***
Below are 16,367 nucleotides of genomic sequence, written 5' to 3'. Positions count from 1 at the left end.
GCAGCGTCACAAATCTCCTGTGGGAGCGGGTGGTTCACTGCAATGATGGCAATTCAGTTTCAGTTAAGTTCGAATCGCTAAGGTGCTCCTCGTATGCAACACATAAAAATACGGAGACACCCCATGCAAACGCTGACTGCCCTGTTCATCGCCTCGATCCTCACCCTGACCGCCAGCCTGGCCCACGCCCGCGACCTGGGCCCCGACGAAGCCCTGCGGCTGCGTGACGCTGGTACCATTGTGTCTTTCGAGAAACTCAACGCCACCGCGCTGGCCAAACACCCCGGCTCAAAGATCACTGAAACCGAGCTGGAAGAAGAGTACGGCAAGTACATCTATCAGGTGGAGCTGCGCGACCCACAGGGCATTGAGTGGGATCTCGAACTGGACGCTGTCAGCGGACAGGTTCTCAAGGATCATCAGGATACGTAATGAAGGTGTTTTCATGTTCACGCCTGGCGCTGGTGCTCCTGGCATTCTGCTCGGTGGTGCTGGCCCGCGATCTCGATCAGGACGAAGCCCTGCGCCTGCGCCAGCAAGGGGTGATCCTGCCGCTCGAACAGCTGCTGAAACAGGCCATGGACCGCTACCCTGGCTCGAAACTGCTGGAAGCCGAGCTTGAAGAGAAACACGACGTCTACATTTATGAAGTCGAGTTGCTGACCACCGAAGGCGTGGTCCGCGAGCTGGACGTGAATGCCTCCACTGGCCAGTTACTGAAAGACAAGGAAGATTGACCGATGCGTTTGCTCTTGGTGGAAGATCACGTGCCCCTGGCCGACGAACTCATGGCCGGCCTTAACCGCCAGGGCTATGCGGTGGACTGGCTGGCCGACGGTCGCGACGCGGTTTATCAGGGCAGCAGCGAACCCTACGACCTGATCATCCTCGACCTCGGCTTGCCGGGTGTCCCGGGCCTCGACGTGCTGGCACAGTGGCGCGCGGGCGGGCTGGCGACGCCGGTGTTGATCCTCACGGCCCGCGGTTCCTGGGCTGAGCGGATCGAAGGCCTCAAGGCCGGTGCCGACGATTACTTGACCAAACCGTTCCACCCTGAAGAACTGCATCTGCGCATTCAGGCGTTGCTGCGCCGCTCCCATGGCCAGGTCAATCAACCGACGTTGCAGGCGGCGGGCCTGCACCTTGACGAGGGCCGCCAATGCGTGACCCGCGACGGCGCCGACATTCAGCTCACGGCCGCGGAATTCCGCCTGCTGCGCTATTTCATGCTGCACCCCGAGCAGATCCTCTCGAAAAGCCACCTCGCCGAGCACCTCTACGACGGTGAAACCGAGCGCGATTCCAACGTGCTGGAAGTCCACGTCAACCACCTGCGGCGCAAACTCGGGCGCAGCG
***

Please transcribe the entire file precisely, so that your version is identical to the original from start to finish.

Below are 16,367 nucleotides of genomic sequence, written 5' to 3'. Positions count from 1 at the left end.
GCAGCGTCACAAATCTCCTGTGGGAGCGGGTGGTTCACTGCAATGATGGCAATTCAGTTTCAGTTAAGTTCGAATCGCTAAGGTGCTCCTCGTATGCAACACATAAAAATACGGAGACACCCCATGCAAACGCTGACTGCCCTGTTCATCGCCTCGATCCTCACCCTGACCGCCAGCCTGGCCCACGCCCGCGACCTGGGCCCCGACGAAGCCCTGCGGCTGCGTGACGCTGGTACCATTGTGTCTTTCGAGAAACTCAACGCCACCGCGCTGGCCAAACACCCCGGCTCAAAGATCACTGAAACCGAGCTGGAAGAAGAGTACGGCAAGTACATCTATCAGGTGGAGCTGCGCGACCCACAGGGCATTGAGTGGGATCTCGAACTGGACGCTGTCAGCGGACAGGTTCTCAAGGATCATCAGGATACGTAATGAAGGTGTTTTCATGTTCACGCCTGGCGCTGGTGCTCCTGGCATTCTGCTCGGTGGTGCTGGCCCGCGATCTCGATCAGGACGAAGCCCTGCGCCTGCGCCAGCAAGGGGTGATCCTGCCGCTCGAACAGCTGCTGAAACAGGCCATGGACCGCTACCCTGGCTCGAAACTGCTGGAAGCCGAGCTTGAAGAGAAACACGACGTCTACATTTATGAAGTCGAGTTGCTGACCACCGAAGGCGTGGTCCGCGAGCTGGACGTGAATGCCTCCACTGGCCAGTTACTGAAAGACAAGGAAGATTGACCGATGCGTTTGCTCTTGGTGGAAGATCACGTGCCCCTGGCCGACGAACTCATGGCCGGCCTTAACCGCCAGGGCTATGCGGTGGACTGGCTGGCCGACGGTCGCGACGCGGTTTATCAGGGCAGCAGCGAACCCTACGACCTGATCATCCTCGACCTCGGCTTGCCGGGTGTCCCGGGCCTCGACGTGCTGGCACAGTGGCGCGCGGGCGGGCTGGCGACGCCGGTGTTGATCCTCACGGCCCGCGGTTCCTGGGCTGAGCGGATCGAAGGCCTCAAGGCCGGTGCCGACGATTACTTGACCAAACCGTTCCACCCTGAAGAACTGCATCTGCGCATTCAGGCGTTGCTGCGCCGCTCCCATGGCCAGGTCAATCAACCGACGTTGCAGGCGGCGGGCCTGCACCTTGACGAGGGCCGCCAATGCGTGACCCGCGACGGCGCCGACATTCAGCTCACGGCCGCGGAATTCCGCCTGCTGCGCTATTTCATGCTGCACCCCGAGCAGATCCTCTCGAAAAGCCACCTCGCCGAGCACCTCTACGACGGTGAAACCGAGCGCGATTCCAACGTGCTGGAAGTCCACGTCAACCACCTGCGGCGCAAACTCGGGCGCAGCG